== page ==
Jan 20, 2016 (LBO) – Growth in emerging market are projected to increase from four percent in 2015 to 4.3 and 4.7 percent in 2016 and 2017, respectively, the latest International Monetary Fund’s global forecast says.
“Growth in China is expected to slow to 6.3 percent in 2016 and 6.0 percent in 2017, primarily reflecting weaker investment growth as the economy continues to rebalance,” the IMF said.
“India and the rest of emerging Asia are generally projected to continue growing at a robust pace, although with some countries facing strong headwinds from China’s economic re-balancing and global manufacturing weakness.”
Higher growth is projected for the Middle East, but lower oil prices, and in some cases geopolitical tensions and domestic strife, continue to weigh on the outlook.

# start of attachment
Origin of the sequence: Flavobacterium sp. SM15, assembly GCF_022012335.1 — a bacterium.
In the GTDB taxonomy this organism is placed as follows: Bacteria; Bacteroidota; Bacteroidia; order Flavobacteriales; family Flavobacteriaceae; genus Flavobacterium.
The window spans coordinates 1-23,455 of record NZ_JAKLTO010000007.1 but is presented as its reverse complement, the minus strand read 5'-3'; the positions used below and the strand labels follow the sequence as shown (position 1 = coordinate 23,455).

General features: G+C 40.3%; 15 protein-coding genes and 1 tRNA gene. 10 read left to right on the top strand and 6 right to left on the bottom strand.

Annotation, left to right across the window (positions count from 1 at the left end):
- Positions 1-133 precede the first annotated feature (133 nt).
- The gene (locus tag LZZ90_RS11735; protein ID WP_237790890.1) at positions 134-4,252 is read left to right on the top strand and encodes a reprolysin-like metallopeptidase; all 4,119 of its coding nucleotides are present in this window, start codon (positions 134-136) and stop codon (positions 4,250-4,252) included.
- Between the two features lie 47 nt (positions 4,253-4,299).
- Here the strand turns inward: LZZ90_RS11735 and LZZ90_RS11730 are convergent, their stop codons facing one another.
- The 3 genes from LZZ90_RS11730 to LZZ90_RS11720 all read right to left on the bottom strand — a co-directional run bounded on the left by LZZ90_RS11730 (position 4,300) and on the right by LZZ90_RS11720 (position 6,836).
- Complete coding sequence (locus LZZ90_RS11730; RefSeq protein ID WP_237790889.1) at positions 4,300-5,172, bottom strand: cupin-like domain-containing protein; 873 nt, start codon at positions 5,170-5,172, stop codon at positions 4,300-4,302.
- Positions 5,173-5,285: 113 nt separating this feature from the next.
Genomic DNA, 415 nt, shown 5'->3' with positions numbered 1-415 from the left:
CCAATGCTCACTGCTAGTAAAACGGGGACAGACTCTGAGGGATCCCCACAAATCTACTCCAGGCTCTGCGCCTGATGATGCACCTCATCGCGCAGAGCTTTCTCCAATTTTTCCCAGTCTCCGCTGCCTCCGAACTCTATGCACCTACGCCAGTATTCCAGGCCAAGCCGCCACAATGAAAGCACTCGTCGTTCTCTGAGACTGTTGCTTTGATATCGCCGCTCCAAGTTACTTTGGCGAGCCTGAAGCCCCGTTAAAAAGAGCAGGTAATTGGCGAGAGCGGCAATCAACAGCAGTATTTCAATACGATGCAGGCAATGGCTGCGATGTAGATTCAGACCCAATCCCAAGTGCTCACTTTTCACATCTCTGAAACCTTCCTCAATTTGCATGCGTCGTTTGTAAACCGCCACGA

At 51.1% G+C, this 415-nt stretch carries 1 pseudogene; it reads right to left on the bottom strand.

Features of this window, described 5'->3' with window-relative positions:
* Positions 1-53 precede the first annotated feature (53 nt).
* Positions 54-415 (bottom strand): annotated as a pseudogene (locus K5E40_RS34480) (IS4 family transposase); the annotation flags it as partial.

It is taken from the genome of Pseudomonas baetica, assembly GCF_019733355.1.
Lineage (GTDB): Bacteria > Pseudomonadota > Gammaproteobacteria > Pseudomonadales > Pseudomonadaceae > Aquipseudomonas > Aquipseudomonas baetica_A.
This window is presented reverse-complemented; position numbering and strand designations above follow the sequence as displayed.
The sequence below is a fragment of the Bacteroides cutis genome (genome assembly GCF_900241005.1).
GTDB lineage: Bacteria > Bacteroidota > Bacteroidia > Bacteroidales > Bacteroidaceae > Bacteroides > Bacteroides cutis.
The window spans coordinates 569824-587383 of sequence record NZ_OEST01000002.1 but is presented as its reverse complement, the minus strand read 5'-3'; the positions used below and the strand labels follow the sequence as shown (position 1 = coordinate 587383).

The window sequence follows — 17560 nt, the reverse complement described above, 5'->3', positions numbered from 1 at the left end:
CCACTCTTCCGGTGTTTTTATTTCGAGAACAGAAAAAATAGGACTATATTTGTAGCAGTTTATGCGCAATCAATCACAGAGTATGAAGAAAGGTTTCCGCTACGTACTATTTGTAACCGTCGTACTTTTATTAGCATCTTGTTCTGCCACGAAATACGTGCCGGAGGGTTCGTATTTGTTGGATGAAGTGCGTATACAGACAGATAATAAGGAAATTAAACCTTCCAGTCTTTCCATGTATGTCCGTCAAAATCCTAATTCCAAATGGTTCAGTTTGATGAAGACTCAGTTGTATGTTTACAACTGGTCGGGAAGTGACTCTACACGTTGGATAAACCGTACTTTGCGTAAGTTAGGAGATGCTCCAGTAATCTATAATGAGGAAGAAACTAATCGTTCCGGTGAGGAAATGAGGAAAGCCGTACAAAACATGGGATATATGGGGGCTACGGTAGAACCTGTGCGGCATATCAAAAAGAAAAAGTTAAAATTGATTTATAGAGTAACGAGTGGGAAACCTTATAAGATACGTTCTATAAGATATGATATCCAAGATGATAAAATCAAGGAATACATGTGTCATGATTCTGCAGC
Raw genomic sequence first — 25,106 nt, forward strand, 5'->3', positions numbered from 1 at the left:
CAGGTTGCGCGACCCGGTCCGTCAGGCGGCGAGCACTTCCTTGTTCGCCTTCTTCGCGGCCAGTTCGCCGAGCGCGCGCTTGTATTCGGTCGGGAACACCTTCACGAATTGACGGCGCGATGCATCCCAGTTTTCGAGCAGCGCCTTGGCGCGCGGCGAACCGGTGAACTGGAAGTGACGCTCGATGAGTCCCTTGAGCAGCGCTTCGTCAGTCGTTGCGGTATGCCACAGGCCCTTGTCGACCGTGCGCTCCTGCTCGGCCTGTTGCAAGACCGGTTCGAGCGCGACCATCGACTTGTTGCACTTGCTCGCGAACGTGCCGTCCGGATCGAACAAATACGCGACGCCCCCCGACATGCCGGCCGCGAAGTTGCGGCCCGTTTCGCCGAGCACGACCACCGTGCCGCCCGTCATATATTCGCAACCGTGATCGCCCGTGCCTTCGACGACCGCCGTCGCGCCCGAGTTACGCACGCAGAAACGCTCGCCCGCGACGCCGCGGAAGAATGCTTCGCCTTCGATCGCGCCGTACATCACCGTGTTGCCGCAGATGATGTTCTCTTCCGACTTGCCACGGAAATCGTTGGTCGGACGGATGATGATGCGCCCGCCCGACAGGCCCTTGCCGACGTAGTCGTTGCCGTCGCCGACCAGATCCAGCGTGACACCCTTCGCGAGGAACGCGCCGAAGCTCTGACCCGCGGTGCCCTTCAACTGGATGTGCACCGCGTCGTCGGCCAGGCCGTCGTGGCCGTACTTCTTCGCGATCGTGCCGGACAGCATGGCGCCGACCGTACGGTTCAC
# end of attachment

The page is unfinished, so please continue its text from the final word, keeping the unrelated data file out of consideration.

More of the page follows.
Global growth is projected at 3.4 percent in 2016 and 3.6 percent in 2017 which has been revised downward by 0.2 percentage point for both years, on weaker pickup in emerging economies than was forecast in October.
In terms of the country composition, the forecast says the revisions are largely accounted for by Brazil, where the recession caused by political uncertainty amid continued fallout from the Petrobras investigation is proving to be deeper and more protracted than previously expected; the Middle East, where prospects are hurt by lower oil prices; and the United States, where growth momentum is now expected to hold steady rather than gather further steam.
Prospects for global trade growth have also been marked down by more than 0.5 percentage point for 2016 and 2017, reflecting developments in China as well as distressed economies.